Remember June and July, when the sun blazed down but the Reds were even hotter? A 33-20 record vaulted the Runnin’ Redlegs from the depths of mediocrity into first place with the most exciting brand of baseball in either league. On some nights in recent weeks, those halcyon days seem like a long time ago. August was a chapter we’d all rather forget, a 15-22 spiral that raised eyebrows and doubts in equal measure.
Fast forward to September, and here we are watching the Reds and their TBD pitching staff trying to reclaim that magic as the playoffs loom large. And hope is in the air.
Being at Great American Ball Park over the weekend was an experience. The hope, the fervor, and the passion were palpable. Unfortunately, I was there for just the first two games of the three-game set against St. Louis, both losses, but there did seem to be something electric in the atmosphere. Dare I say belief and optimism? And that was before the Reds showcased a taste of their June-July magic on Sunday, defeating the Cardinals 7-1. I can’t say it was a statement win, but it was a reminder of what this Reds team can do and what they were a couple of months ago.
Fueling this energy was the reunion of Joey Votto and Jonathan India in the lineup, both back from their rehab stints with Triple-A Louisville. Votto was attempting to return after his latest bout with shoulder problems, and the rehab lasted only two games; he went 2-6 with a double and two RBI. India joined Votto in Louisville for those same two games, going 1-5 with a walk, double, two runs, and two RBI before returning to Cincinnati.
The Sunday win came on Votto’s 40th birthday, and he celebrated in style, becoming only the ninth player since 1900 to homer at age 40 or older on his birthday. (He added an RBI groundout as well.) Meanwhile, India, who hadn’t played a big league game since late July due to plantar fasciitis, blasted a home run in his first at-bat and also walked, reached on an error, and stole his 13th base of the season.
Injuries and roster changes have thrown curveballs at the Reds in recent weeks, but manager David Bell summed things up well in the aftermath. “It felt back to normal,” he said. “It felt like our team was back together, at least closer anyway. Those two guys have a lot to do with it. It felt like we got our family back together today, and they both played well and got their first game out of the way. It’s exciting. We’re playing for something right now.”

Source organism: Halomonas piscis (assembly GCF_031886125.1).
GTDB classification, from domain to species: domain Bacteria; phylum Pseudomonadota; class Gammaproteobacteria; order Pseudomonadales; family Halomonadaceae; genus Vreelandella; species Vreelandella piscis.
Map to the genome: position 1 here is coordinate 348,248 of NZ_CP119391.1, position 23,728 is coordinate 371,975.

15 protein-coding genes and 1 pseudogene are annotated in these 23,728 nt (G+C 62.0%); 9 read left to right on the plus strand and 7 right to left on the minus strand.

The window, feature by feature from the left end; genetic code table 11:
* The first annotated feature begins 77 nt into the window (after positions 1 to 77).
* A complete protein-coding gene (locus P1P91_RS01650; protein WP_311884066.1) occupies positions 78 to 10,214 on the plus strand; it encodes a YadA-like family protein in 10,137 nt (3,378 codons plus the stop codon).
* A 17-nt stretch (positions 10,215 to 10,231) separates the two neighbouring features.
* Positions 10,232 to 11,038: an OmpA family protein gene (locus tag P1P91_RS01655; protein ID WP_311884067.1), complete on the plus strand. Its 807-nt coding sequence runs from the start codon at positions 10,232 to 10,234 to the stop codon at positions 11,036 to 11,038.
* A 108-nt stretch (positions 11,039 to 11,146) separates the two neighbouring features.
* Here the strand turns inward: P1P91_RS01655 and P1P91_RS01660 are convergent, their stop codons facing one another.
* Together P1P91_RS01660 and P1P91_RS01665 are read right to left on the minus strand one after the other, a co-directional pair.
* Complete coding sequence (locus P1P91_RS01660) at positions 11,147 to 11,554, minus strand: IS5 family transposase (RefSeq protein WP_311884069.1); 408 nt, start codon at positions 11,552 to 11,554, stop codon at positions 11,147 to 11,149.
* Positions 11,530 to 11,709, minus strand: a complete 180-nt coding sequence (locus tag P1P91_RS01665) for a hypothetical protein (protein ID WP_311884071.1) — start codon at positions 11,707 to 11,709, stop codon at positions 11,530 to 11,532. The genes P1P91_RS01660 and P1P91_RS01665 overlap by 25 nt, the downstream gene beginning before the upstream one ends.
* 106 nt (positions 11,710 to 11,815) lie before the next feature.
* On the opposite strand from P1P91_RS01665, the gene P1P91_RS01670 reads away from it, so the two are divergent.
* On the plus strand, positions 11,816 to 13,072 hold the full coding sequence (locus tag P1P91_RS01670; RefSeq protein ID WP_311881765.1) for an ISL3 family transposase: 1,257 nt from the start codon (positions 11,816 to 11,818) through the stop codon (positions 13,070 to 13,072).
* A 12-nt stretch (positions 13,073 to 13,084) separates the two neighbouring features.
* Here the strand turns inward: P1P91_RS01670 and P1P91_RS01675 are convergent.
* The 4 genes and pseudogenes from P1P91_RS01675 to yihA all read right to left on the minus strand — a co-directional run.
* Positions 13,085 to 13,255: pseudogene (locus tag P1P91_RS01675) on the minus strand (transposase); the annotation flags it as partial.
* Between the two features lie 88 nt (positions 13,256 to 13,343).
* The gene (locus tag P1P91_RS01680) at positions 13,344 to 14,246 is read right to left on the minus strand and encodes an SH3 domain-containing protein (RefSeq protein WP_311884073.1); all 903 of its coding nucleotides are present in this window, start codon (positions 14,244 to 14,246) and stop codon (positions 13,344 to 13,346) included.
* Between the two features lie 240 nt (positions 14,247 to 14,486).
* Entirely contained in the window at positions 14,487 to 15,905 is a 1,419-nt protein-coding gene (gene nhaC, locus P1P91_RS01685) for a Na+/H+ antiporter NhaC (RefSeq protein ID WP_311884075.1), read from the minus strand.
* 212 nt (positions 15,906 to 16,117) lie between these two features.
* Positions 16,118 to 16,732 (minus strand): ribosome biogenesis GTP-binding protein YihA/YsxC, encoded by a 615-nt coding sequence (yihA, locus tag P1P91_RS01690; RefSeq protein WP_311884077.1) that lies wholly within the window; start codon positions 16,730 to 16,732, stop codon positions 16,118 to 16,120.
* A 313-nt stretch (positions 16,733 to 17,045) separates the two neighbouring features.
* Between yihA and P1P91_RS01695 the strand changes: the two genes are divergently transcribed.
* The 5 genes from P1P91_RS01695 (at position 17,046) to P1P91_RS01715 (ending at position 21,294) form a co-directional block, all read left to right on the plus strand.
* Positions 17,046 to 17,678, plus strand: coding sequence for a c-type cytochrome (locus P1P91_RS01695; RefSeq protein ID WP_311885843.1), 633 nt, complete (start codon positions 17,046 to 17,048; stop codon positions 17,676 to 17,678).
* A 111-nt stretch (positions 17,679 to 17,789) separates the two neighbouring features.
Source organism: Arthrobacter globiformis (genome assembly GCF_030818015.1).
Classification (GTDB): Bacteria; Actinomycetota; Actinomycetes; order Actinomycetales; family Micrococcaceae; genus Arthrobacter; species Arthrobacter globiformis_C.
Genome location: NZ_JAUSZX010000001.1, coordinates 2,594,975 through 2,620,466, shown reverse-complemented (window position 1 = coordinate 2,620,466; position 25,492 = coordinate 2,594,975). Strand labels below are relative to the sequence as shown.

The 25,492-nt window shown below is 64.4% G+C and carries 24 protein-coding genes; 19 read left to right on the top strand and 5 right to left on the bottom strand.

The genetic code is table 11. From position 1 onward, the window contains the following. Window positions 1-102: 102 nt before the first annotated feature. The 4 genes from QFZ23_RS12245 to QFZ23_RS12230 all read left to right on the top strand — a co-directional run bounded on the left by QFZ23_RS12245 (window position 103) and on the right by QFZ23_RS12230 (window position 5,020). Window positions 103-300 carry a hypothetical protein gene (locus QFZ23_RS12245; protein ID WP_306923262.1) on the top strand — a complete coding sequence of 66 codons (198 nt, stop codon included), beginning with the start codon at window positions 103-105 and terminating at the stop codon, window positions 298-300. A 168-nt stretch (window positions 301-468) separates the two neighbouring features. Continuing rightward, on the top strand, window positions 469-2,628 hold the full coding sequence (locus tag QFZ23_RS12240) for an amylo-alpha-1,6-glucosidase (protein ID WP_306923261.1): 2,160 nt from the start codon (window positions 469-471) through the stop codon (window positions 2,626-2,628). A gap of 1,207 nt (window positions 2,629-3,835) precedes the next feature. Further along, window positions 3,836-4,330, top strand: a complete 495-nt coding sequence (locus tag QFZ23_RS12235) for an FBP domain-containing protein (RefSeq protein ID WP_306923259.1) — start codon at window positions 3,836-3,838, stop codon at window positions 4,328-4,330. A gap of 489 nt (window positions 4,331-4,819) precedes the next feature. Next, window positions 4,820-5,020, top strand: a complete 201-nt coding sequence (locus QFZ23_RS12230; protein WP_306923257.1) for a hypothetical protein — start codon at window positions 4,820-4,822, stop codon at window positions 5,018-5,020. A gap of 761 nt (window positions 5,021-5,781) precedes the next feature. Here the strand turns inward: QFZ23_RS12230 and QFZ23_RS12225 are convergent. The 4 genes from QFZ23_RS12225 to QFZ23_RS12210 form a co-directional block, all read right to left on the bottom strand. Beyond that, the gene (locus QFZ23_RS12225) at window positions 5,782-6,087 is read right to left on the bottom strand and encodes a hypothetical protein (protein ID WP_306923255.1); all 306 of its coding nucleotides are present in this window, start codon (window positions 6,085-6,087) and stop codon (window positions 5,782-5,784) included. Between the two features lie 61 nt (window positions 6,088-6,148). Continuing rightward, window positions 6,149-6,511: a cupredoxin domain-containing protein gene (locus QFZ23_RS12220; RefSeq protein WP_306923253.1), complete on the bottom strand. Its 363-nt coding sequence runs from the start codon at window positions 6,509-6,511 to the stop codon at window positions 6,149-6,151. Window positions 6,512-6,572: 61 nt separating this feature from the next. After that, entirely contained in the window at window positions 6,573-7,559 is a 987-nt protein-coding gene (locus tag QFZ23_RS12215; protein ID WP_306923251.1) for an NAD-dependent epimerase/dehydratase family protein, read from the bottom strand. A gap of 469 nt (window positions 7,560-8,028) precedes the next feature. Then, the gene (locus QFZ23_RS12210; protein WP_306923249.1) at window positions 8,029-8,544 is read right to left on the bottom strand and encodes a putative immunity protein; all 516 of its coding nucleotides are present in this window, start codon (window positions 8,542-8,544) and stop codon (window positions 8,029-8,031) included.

It wasn’t just about Votto and India. Hunter Greene, freshly activated from the COVID-injured list, hurled six innings of one-hit baseball, accompanied by nine strikeouts. After an uneven start to the game, his rhythm in the final two innings was indicative of a man in control, tossing just 22 pitches over the two frames. He retired the last seven batters, and nine of the last 10. That’s the Hunter Greene we remember.
Sporting a 74-71 record and just two games out of the Wild Card spot, the Reds find themselves on the precipice. It’s now or never. Whether they have what it takes to push through the final stretch remains to be seen, but Cincinnati certainly has a favorable path. Of their 17 remaining games, only one is against a team with a winning record. They head to Detroit this week, marking the onset of a crucial six-game road trip. With a respectable 38-32 record away from home this season and the potential return of rookie pitcher Brandon Williamson from the COVID-IL on Tuesday, the Reds have more than a fighting chance. For the first time in weeks, Cincinnati is almost at full offensive strength, barring rookie infielder Matt McLain, sidelined with a strained oblique.
Looking back, the Reds have provided us with a rollercoaster of emotions. From the highs of summer to the trials of late summer and early fall, it’s been a whirlwind. And now there’s the promise of October baseball. But if the Reds have taught us anything this season, it’s to expect the unexpected.
In baseball, as in life, it’s not about how you start—it’s about how you finish. And with three weeks remaining, the Reds have a chance. That’s more than Reds fans could have hoped for in most seasons over the last three decades. Is it possible that Cincinnati is ready for a big playoff push now that the June/July band is (mostly) back together?
Only time will tell. But whatever happens, this year’s club has shown resilience: They’ve faced adversities, overcome challenges, and now stand at the crossroads with the Wild Card within reach. Perhaps they’re even on a mission from God.
Baseball is the most unpredictable game on Earth, and it’s simply glorious.
Chad Dotson helms Reds coverage at Cincinnati Magazine and hosts a long-running Reds podcast, The Riverfront. His newsletter about Cincinnati sports can be found at chaddotson.com. He’s @dotsonc on Twitter.